What is the ultimate goal of an educator? Is it to prepare students for standardized tests, leveled groups, and administrative requirement? Is it to pWhat is the ultimate goal of an educator? Is it to prepare students for standardized tests, leveled groups, and administrative requirement? Is it to provide a welcome environment for open thought and experimentation? What are our internal questions regarding education, and how can we answer them through real world application?
These are some of the questions William Ayers tackles in this graphic novel. A veteran teacher, Ayers uses anecdotal bits to highlight ways in which he himself has faced, and in some cases fought for, these ideals and also those teachers or community members who have also changed the way that learning is broached. Examples include his own classrooms, those of his children, former students, and groundbreaking teachers throughout the country.
Topics go from the very abstract, "Is Productive Work Going On?", to the practical, "How can I design my classroom for productive learning?" Ayers has clear issues with the imposition of administration and standardized testing on the uniqueness and ability levels of children and teachers, but he does make it clear that he understands some of the reasoning, but wishes for more opportunity to reevaluate the methods.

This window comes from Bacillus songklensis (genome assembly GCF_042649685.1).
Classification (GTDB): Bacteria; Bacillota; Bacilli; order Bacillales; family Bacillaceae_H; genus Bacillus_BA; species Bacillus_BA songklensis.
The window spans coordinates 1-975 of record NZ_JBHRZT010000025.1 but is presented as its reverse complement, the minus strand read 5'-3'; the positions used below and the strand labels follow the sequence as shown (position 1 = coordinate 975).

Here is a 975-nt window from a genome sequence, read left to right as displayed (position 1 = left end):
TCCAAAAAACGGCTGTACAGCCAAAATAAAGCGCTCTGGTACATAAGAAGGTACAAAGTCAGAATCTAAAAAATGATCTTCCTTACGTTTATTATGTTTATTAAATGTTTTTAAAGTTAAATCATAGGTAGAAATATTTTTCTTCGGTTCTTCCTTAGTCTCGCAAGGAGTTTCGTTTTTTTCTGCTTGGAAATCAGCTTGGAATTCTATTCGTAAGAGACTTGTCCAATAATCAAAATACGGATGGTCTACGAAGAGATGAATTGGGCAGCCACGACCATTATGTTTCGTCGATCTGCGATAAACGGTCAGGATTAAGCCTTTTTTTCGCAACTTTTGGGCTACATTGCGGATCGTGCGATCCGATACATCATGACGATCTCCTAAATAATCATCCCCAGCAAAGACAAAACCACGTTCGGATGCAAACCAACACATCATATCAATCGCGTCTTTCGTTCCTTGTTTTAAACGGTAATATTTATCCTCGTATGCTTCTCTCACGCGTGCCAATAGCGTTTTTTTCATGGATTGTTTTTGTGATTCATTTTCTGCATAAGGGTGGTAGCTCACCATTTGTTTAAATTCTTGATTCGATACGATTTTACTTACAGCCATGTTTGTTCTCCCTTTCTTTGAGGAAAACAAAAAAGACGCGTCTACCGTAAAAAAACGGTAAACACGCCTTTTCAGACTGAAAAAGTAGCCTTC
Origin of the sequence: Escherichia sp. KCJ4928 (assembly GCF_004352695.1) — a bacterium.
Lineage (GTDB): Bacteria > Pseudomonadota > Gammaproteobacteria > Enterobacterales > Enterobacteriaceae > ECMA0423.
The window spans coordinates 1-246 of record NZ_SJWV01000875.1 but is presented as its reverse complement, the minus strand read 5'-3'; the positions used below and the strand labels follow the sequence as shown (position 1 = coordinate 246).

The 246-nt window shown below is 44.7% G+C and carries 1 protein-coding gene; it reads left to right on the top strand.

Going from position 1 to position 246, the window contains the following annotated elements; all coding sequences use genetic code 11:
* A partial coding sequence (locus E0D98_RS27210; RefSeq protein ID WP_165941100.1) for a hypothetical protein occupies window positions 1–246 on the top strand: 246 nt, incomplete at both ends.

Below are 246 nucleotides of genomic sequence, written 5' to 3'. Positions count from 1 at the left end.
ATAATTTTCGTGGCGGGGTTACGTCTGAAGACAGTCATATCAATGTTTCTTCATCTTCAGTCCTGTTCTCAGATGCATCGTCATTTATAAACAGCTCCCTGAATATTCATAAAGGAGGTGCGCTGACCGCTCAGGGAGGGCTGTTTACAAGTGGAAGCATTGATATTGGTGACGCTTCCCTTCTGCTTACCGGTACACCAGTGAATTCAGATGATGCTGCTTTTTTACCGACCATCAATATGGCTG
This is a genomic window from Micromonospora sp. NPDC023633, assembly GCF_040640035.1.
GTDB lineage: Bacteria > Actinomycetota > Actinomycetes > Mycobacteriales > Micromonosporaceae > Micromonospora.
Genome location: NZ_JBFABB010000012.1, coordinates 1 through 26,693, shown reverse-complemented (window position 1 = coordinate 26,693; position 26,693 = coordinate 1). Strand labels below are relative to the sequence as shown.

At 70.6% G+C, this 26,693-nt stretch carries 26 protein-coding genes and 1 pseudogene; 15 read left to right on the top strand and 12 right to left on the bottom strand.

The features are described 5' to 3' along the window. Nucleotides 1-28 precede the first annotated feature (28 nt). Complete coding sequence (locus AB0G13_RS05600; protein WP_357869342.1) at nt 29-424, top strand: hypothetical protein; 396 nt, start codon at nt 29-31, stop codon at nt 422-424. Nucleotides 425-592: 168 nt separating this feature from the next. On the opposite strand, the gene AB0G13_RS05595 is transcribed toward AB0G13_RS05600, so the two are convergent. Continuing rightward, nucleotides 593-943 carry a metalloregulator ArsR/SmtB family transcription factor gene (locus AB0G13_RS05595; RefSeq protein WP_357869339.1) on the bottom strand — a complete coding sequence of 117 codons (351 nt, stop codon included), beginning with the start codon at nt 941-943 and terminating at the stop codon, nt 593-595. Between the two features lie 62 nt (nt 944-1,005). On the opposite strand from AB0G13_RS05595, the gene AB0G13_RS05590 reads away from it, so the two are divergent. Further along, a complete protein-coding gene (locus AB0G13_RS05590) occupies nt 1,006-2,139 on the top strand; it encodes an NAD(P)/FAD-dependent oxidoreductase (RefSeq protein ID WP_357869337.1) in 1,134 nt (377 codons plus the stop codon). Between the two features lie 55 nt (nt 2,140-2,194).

Fans of Waiting for Superman, or other education reform pieces may like this short and sweet entry. The graphic format lends itself to the observations teachers make, the nuances of young children and teens, as well as the bits of humor found in everyday teaching....more
I was very impressed with this book, but I'm sure it will be the type to get tons of reads in my library's teen room, but not actual checkouts.
I'd leaI was very impressed with this book, but I'm sure it will be the type to get tons of reads in my library's teen room, but not actual checkouts.
I'd learned of the Midwest Teen Sex Show a while back when searching for good resources to direct my teens to about sex and reproductive health. The show is almost jarringly blunt and unrestricted and the conservative in me screamed out in fear. LOL Yet, I found it extremely informative and honest. The same can be said of my experience with the book.
Nikol Hasler, founder of the Midwest Teen Sex Show teams up with doctors and other professionals to hash out this funny and blunt force course in sex and sexual health. While her wit can seem crass at first, as demonstrated especially by the bovine p0rn on the cover, as you begin to actually read, it is very easy to see how a book like this can be important for teens and even some under-experienced adults.
Hasler is even-handed in her approach towards all genders and sexual preferences. Her explanations are clear and direct, and leave absolutely nothing to chance or imagination. For this, I am grateful. So many resources about sex, especially those directed towards young people, tend to leave out the uncomfortable bits and pieces in the hopes that some parent somewhere will do the dirty work. Hasler understands that this is exactly WHY a book like hers is necessary, because parents DON'T want to have these conversations. No mom I know is about to brace the convo of anal penetration. Just isn't going to happen. And if it did, I'd be hard-pressed to find a teen who'd be comfortable listening to it.